• Have a responsive reflow, especially if a user utilizes zoom.
    • It is not easy for users to have to scroll left to right, and then down.
  • Maintain crisp color contrast. The default for WCAG 2.1 is a 3:1 ratio for foreground and background color choices.
  • Give your users some space and follow these recommendations:
    • Line height (line spacing) to at least 1.5 times the font size.
    • Spacing following paragraphs to at least 2 times the font size.
    • Letter spacing (tracking) to at least 0.12 times the font size.
    • Word spacing to at least 0.16 times the font size.
  • Provide exit points. If you are hovering over text and a tooltip emerges, make it easy to exit and not block content.

Keyboard Accessible (Guideline 2.1)

  • Make sure all areas of interaction on your application are accessible from a keyboard and that they use consistent keyboard shortcuts.
  • If you deploy keyboard shortcuts, ensure that they are easy to turn on and off, and do not perform surprise functions (nobody likes randomly deleted emails!)

Enough Time (Guideline 2.2)

  • Ensure your user has enough time to complete all essential functions (examples include tests, online purchases, or anything that may include a timeout)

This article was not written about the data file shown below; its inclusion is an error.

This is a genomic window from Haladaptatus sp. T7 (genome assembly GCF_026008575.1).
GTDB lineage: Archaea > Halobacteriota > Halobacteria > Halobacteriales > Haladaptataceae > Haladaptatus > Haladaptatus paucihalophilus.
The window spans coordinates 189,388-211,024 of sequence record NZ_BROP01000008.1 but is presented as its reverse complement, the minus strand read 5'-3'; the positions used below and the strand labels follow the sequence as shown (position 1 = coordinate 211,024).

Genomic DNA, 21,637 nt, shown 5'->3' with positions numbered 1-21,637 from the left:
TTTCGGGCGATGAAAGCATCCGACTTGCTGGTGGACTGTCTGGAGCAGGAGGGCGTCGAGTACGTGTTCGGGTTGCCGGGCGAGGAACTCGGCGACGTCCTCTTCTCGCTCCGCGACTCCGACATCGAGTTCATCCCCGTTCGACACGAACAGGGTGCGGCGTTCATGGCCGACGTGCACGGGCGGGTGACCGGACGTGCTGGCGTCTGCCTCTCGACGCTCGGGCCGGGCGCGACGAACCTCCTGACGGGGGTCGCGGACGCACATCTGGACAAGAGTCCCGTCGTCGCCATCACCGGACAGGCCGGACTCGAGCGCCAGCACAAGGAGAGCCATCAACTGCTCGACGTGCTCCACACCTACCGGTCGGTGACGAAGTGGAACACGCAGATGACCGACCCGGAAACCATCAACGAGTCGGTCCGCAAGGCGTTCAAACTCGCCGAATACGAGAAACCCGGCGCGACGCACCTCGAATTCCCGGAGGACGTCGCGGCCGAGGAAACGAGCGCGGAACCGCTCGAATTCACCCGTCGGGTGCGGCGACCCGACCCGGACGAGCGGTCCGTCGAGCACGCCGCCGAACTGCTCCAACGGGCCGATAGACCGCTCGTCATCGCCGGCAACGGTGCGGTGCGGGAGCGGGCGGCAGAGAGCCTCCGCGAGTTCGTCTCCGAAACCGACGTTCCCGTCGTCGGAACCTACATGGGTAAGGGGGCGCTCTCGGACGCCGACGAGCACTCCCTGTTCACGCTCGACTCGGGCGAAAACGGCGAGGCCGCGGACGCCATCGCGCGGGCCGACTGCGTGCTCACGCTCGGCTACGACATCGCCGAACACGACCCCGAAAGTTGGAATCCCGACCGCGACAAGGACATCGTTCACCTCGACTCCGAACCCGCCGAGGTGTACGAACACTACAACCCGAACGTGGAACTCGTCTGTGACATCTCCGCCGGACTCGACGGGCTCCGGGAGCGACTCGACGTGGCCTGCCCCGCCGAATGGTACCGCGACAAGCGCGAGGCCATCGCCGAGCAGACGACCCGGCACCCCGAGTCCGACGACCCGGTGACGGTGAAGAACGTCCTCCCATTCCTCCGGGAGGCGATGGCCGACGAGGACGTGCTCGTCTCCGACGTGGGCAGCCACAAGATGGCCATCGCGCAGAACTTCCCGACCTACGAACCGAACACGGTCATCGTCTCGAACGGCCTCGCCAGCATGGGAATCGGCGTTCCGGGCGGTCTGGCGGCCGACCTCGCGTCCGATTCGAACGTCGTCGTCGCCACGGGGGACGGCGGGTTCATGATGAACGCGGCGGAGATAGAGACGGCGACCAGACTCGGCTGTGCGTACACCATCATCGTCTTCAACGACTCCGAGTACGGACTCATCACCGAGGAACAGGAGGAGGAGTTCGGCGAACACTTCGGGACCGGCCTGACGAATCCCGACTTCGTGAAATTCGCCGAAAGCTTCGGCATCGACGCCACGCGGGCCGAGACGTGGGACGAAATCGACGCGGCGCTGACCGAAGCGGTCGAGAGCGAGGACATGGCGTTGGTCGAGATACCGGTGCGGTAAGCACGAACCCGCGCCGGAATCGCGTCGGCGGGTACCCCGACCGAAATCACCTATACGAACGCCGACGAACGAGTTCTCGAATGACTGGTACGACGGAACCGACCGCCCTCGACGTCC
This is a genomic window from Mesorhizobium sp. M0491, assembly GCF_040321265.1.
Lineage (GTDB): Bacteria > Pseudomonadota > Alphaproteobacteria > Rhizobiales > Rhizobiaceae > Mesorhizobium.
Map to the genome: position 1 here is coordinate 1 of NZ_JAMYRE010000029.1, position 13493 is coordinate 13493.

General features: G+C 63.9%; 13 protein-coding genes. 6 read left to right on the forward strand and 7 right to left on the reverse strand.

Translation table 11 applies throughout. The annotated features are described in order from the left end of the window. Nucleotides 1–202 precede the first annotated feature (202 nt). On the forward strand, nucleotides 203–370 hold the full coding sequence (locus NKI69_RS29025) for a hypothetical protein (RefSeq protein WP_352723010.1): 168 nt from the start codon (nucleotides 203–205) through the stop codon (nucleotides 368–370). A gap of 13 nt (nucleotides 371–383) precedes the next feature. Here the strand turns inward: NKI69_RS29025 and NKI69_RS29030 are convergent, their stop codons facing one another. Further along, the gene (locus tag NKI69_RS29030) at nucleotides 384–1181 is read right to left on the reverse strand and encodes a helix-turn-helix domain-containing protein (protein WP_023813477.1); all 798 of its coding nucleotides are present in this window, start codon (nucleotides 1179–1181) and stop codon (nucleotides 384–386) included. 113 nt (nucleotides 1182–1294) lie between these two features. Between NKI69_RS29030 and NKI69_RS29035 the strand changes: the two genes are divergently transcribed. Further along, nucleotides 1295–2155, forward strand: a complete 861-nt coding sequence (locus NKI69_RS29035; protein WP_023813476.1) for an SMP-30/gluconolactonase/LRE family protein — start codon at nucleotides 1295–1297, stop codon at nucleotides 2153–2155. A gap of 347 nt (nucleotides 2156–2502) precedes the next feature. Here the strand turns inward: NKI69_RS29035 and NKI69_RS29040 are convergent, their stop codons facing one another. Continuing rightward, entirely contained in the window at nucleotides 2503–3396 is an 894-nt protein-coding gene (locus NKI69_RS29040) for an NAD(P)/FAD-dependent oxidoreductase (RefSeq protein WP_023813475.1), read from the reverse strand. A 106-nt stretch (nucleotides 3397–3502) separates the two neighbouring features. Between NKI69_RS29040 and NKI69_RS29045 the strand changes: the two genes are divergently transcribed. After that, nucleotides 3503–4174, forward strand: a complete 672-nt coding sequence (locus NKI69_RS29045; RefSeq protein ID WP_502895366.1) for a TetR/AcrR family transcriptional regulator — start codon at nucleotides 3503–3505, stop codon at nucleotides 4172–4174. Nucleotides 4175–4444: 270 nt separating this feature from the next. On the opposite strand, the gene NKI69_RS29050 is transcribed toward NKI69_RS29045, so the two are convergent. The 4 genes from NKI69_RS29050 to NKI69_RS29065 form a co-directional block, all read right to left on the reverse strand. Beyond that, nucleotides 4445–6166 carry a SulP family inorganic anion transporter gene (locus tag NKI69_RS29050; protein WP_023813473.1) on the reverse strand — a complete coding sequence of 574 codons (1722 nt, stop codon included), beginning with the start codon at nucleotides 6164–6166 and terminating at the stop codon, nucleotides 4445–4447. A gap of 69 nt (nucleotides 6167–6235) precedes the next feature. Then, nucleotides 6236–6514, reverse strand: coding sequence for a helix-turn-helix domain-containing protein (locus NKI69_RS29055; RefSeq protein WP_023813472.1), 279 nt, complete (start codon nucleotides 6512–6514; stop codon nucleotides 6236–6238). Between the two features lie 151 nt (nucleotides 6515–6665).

• Guarantee users know how much time remains, and if their data may be erased upon timeout.

Seizures and Physical Reactions (Guideline 2.3)

  • Some users have seizures triggered by animation, flashing, or blinking.
  • Ensure you have a way to turn off these features, and a proper warning.

Input Modalities (Guideline 2.5)

  • This guideline allows users to operate functionality through various inputs, like pointers or fingers.
  • Disable motion features (like shaking or rotating a device) to perform essential functions and provide alternatives.
  • Design buttons and areas of interactions that are large enough for users not using zoom to activate.

Compatible (Guideline 4.1)

  • Maximize compatibility with current and future user agents, including assistive technologies.
    • If a blind user registers for an event and is not sure if it gets added to their calendar, an accessible pop-up or sound shows confirmation.

Over time, technology and accessibility needs will continue to evolve. Keeping yourself up to date with current web accessibility best practices is a great way to ensure that your content will be as inclusive and user-friendly as possible.

If you have any questions, never hesitate to contact a web accessibility professional.

For further information on the updates, please visit: https://www.w3.org/WAI/standards-guidelines/wcag/new-in-21/.

About Sharon Rosenblatt

Sharon Rosenblatt is the Director of Communications at Accessibility Partners. She is a staunch disability advocate working to improve the overall technology experience by a user with disabilities. Sharon enjoys learning new types of assistive technology and keeping track of accessibility innovations that promote inclusion.